The house rules are simple in this weekly column.

  • I bash a stock that I think is heading lower.
  • I offset the sting by recommending three stocks as portfolio replacements.

Who gets tossed out this week? Come on down, TiVo (Nasdaq: TIVO).

Thumbs-down
I'm a fan of TiVo, with a pair of the company's DVRs surfing the boob tube in my home. I have also always been impressed with my occasional conversations with CEO Tom Rogers.

However, I'm also a realist. It's hard to sugarcoat TiVo's crummy fiscal third-quarter report from last night. It's bad. Things aren't going to get better anytime soon.

Service and technology revenue fell 12% to $41.3 million. TiVo's net loss tripled to $0.18 a share. Analysts were expecting a little more on the top line and little less red on the bottom.

TiVo's problem rests in the growing ranks of former subscribers. There are now just 2.3 million TiVo heads out there, a far cry from the 2.7 million that were still around a year ago.

You can't blame the company for trying. It's been testing lower initial investments by couch potatoes for new TiVo boxes, in exchange for higher monthly ransoms. I don't see it as a game-changer, though. Besides, TiVo's monthly churn has grown from 1.7% to 2% over the past year.

Yes, TiVo has a lot of neat things going for it. The DVR pioneer keeps spanking the DISH Network (Nasdaq: DISH) gang in the courtroom over TiVo's patents. A big payday is within reach. TiVo's also striking some incremental deals overseas.

Unfortunately, at the end of the day, TiVo's still shaking off subscribers and spilling red ink. All nine analysts with crystal balls see another steep loss for TiVo next year.

I'll have to give Rogers some credit here. When I last spoke to him two months ago, TV gadgetry by Apple (Nasdaq: AAPL) and Google (Nasdaq: GOOG) were buzz gobblers. Apple TV and Google TV don't do what TiVo does, but all three are ultimately about on-demand experiences. He argued that TiVo stands out because it's the one with years of experience working with broadcasters and cable providers. His vision has paid off. Apple TV doesn't appear to be as big a hit as it could have been, and network after network is slamming the door on Google TV.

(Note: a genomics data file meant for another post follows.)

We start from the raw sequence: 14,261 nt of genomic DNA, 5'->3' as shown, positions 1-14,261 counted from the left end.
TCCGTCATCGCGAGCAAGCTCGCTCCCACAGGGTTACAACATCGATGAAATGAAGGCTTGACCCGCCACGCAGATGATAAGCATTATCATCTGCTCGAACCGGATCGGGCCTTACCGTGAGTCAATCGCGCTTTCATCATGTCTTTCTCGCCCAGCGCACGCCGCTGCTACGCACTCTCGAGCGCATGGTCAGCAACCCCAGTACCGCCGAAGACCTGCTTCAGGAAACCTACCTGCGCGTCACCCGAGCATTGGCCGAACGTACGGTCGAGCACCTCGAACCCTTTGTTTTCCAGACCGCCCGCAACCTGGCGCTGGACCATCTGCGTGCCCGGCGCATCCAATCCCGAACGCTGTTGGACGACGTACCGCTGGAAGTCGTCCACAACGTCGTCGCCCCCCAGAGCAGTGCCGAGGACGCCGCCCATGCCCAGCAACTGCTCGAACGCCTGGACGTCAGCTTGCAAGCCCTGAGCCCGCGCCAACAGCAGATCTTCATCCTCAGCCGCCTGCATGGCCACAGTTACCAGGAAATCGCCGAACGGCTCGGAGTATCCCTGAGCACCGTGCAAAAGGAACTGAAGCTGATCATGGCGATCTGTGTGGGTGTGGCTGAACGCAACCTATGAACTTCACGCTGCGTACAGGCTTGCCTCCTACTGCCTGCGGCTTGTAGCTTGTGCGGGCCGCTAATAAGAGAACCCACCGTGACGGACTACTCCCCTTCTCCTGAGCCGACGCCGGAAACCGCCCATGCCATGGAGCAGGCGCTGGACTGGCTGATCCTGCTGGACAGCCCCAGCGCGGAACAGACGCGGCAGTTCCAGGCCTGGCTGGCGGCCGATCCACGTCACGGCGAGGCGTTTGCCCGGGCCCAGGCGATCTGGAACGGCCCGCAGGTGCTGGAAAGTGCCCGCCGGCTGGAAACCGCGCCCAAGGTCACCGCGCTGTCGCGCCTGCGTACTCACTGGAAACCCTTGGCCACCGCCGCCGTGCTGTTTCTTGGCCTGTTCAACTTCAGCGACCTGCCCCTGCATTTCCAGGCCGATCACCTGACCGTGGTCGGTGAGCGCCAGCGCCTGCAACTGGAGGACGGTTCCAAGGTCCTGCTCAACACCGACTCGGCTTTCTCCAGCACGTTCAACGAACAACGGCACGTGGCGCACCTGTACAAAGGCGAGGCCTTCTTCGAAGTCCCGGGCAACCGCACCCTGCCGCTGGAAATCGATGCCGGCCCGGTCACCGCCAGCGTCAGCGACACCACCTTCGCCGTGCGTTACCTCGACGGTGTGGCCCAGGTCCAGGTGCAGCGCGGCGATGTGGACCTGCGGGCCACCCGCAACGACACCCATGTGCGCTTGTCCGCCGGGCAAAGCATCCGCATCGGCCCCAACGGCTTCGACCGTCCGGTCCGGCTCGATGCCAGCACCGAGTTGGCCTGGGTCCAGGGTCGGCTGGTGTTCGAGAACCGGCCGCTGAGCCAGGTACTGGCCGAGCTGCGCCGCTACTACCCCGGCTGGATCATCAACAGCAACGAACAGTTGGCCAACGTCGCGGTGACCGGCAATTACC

However, at the end of the day, Apple and Google are growing and profitable companies despite their couch potato misses. TiVo can't say that.

Good news
As I do every week, I don't talk down a stock unless I have three alternatives that I believe will outperform the company getting the heave-ho. Let's go over the three fill-ins.

  • China Digital TV (NYSE: STV): If you want to play the television market, pack a passport. The cord-cutting among stateside subscribers is real, and there's going to be a bloodbath in digital delivery. There's no need to pick the lightest bleeder when you can just buy the leading maker of smart cards that all of China's televisions will need by 2015. You don't have to wait that long for this play to pay off. Revenue in its latest quarter soared 74%, as it shipped nearly 4 million smart cards. Earnings more than doubled. Income investors should also note that a pair of chunky dividend distributions will take place next year.
  • Sirius XM Radio (Nasdaq: SIRI): If you're going to buy into subscriber-based entertainment, make sure that it's a company that's growing and profitable. Sirius XM didn't fit the bill on either front during the darkest stretch of the recession early last year, but it's now in the black and is working on its sixth consecutive quarter of sequential subscriber growth. Sirius XM isn't cheap, but at least it's heading in the right direction.
  • DIRECTV (NYSE: DTV): If you want to harvest the domestic couch potato -- against my wishes -- you may as well stick with the class act of this space. Unlike DISH TV's patent-defying shenanigans, DIRECTV has been playing along with TiVo for years. The market leader in satellite television also has a thriving business in Latin America that is growing faster than its stateside subscribers. Armed with exclusivity for the NFL's Sunday Ticket premium football package, it's hard to bet against DIRECTV. Revenue and earnings grew 10% and 49%, respectively, in its latest quarter.

I'm sorry, TiVo. We can't all do the Time Warp again.

Google is a Motley Fool Inside Value recommendation. Google and China Digital TV Holding are Motley Fool Rule Breakers selections. Apple is a Motley Fool Stock Advisor pick. The Fool owns shares of Apple and Google. Try any of our Foolish newsletter services free for 30 days. We Fools may not all hold the same opinions, but we all believe that considering a diverse range of insights makes us better investors.